Trinitite and early nuclear testing

Seventy years ago, on July 16 1945, the first nuclear weapon was tested in the desert near Alamogordo New Mexico. Known as “Trinity,” this test was the culmination of the Manhattan Project, which ultimately led to the end of WWII. The Plutonium implosion device called “The Gadget” was placed at the top of a 100-foot tower. 

At 5:30 in the morning on July 16, the device exploded producing a blast which sent a mushroom cloud over 38,000 feet into the sky and released energy that was equivalent to twenty thousand pounds of TNT.  This near instantaneous release of the binding energy that holds matter together generated heat as much as 10,000 times hotter than the surface of the sun. The heat could be felt by observers who were stationed over 10 miles away from the tower.

William Kolb, author of “Trinitite - The Atomic Age Mineral” (see below) points out that the distribution of Eu-152 around Ground Zero indicates most Trinitite resulted from vaporized sand that condensed into drops and rained down to the blast area as small puddles. He further writes that the crater itself was barren of Trinitite and that Trinitite actually fell beyond the rim of the 200 meter crater.

In 1952, the test site was bulldozed over by the Atomic Energy Commission. The only Trinitite on the market today was collected prior to 1952. The Trinitite below was collected by the former Los Compadres rock shop in Ojo Caliente, New Mexico in the 1940’s. Trinitite contains traces of the fission products Cesium 137 and Americium 241 and remains mildly radioactive to this day (approximately 10X background radiation).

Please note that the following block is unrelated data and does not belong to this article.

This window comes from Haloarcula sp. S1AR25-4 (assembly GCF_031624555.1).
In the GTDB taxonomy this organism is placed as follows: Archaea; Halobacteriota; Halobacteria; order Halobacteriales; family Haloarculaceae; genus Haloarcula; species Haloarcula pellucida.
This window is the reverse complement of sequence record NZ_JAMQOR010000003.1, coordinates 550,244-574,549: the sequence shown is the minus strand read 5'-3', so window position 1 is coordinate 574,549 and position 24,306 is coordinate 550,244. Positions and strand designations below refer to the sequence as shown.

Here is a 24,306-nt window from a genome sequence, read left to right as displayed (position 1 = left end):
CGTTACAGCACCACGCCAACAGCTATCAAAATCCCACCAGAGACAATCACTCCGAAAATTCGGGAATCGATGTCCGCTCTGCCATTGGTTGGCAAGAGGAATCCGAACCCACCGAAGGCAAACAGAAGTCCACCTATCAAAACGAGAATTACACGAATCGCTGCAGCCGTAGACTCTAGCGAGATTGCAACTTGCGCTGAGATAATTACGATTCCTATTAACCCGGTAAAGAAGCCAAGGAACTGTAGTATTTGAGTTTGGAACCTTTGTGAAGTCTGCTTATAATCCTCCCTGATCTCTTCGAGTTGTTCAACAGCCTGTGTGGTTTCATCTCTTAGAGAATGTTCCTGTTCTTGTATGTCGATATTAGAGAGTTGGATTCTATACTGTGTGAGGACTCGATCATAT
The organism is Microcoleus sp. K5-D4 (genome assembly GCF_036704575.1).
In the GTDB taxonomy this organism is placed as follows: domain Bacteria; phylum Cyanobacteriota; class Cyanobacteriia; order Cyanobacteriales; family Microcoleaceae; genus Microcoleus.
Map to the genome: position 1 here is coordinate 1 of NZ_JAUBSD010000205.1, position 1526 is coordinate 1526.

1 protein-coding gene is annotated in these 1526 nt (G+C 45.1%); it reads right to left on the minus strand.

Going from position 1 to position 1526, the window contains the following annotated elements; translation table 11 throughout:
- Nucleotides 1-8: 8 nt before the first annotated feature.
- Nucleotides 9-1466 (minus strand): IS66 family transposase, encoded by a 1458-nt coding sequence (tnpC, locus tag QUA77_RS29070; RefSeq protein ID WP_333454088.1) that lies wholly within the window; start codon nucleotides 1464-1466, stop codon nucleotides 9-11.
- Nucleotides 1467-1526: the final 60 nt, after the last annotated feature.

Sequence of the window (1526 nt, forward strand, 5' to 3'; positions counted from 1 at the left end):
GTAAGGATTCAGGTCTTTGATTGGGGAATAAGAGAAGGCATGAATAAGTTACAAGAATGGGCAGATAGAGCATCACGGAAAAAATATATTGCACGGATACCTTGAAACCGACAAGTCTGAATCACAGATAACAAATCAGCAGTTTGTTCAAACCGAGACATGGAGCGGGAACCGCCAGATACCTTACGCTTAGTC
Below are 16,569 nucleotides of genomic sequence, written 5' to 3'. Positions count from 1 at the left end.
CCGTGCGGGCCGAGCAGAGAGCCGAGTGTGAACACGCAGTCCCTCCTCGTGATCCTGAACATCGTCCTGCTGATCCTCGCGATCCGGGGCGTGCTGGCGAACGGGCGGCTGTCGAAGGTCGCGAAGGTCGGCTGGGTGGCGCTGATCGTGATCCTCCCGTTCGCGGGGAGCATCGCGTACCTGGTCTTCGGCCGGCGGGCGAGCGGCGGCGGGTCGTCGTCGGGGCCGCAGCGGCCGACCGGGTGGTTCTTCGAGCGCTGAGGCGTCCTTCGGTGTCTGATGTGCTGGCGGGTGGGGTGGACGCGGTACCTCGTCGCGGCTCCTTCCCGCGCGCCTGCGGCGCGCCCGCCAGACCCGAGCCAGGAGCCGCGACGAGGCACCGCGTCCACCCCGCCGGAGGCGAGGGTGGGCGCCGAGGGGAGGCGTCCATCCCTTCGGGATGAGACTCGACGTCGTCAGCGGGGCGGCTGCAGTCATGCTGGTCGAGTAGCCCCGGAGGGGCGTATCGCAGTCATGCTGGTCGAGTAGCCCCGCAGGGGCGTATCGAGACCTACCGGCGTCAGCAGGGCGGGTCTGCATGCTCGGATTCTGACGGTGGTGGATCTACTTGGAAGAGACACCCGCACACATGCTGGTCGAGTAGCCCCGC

The British conducted a signifiant amount of above-ground testing of their nuclear weapons in Australia in an area known as Maralinga. We recently acquired a few specimens of “Maralingite” - fused sand from this early testing. More information about Maralingite is at the bottom of this page. 

pounds_med


Trinitite in 1/2 pound quantities for sale

Large amounts of Trinitite, such as the half-pound shown below, show both Cs-137 and Americium 241 (a decay product of Plutonium, which fueled the implosion device tested at the Trinity Site).

T2

T3

T4

One-half pound of Trinitite

Description: For a limited time, we are offering Trinitite in half-pound quantities, such as the representative sample shown above. This is a truly unique and rarely seen opportunity to own the by-product of the first nuclear weapon ever tested in the desert near Alamogordo New Mexico on July 16 1945.

Price: $500 US shipping: $25


Massive slab of Trinitite (or Trinalike?) from Alamogordo, New Mexico

Screen Shot 2021-03-14 at 9.06.07 AM
Screen Shot 2021-03-14 at 9.06.59 AM
Screen Shot 2021-03-14 at 9.08.02 AM
Screen Shot 2021-03-14 at 9.07.45 AM
Dark

Massive slab of Trinitite (or Trinalike?) from Alamogordo, New Mexico

If this is indeed Trinitite, it is the largest specimen of Trinitite ever found and weights over 3000 grams. As reported by the gentleman who recovered it in 1952: